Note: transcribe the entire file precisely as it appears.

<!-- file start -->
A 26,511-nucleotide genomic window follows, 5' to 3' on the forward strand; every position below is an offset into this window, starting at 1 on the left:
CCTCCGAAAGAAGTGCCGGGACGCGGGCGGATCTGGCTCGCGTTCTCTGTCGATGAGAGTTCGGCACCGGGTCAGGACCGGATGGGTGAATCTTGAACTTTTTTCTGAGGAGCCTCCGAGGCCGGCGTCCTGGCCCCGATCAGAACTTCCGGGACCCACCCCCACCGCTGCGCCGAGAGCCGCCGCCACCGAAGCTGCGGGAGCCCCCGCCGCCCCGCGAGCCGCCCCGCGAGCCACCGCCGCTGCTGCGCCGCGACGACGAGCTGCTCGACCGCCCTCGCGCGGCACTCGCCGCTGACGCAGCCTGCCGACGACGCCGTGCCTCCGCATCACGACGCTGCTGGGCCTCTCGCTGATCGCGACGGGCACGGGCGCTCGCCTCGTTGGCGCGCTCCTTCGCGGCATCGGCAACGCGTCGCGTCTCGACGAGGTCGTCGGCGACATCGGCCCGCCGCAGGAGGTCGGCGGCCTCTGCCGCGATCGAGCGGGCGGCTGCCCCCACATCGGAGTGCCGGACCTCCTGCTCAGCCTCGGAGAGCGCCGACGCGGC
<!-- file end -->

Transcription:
A 26,511-nucleotide genomic window follows, 5' to 3' on the forward strand; every position below is an offset into this window, starting at 1 on the left:
CCTCCGAAAGAAGTGCCGGGACGCGGGCGGATCTGGCTCGCGTTCTCTGTCGATGAGAGTTCGGCACCGGGTCAGGACCGGATGGGTGAATCTTGAACTTTTTTCTGAGGAGCCTCCGAGGCCGGCGTCCTGGCCCCGATCAGAACTTCCGGGACCCACCCCCACCGCTGCGCCGAGAGCCGCCGCCACCGAAGCTGCGGGAGCCCCCGCCGCCCCGCGAGCCGCCCCGCGAGCCACCGCCGCTGCTGCGCCGCGACGACGAGCTGCTCGACCGCCCTCGCGCGGCACTCGCCGCTGACGCAGCCTGCCGACGACGCCGTGCCTCCGCATCACGACGCTGCTGGGCCTCTCGCTGATCGCGACGGGCACGGGCGCTCGCCTCGTTGGCGCGCTCCTTCGCGGCATCGGCAACGCGTCGCGTCTCGACGAGGTCGTCGGCGACATCGGCCCGCCGCAGGAGGTCGGCGGCCTCTGCCGCGATCGAGCGGGCGGCTGCCCCCACATCGGAGTGCCGGACCTCCTGCTCAGCCTCGGAGAGCGCCGACGCGGC